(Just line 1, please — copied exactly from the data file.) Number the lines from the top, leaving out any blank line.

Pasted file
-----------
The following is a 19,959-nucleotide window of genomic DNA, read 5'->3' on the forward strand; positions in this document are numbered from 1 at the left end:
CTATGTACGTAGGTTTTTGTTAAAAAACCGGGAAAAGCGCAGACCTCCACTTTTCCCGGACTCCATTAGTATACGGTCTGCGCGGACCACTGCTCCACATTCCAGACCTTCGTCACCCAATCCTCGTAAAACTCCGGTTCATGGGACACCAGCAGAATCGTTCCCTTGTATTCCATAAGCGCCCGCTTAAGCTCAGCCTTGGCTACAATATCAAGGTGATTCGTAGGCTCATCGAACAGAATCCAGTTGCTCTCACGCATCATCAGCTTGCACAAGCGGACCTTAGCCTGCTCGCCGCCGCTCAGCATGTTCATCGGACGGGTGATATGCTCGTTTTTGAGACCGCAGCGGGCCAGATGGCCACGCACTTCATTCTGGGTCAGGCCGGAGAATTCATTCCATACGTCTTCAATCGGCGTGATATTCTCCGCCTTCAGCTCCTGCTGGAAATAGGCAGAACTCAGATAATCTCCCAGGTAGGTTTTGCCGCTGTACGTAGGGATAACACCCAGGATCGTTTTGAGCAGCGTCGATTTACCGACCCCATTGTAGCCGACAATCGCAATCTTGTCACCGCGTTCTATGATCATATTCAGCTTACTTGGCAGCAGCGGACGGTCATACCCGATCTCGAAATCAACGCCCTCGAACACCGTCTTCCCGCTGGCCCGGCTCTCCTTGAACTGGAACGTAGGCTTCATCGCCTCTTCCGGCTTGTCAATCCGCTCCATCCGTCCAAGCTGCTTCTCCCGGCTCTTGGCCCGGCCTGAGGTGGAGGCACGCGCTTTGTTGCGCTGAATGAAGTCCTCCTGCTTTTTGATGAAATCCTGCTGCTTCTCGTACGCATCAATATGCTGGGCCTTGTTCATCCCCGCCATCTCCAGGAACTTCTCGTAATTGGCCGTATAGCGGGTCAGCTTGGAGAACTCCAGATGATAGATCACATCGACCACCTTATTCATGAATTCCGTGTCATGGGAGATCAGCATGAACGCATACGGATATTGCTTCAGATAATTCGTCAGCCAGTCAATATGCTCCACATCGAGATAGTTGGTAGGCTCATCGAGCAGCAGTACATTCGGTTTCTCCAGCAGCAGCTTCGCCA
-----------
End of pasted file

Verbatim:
The following is a 19,959-nucleotide window of genomic DNA, read 5'->3' on the forward strand; positions in this document are numbered from 1 at the left end: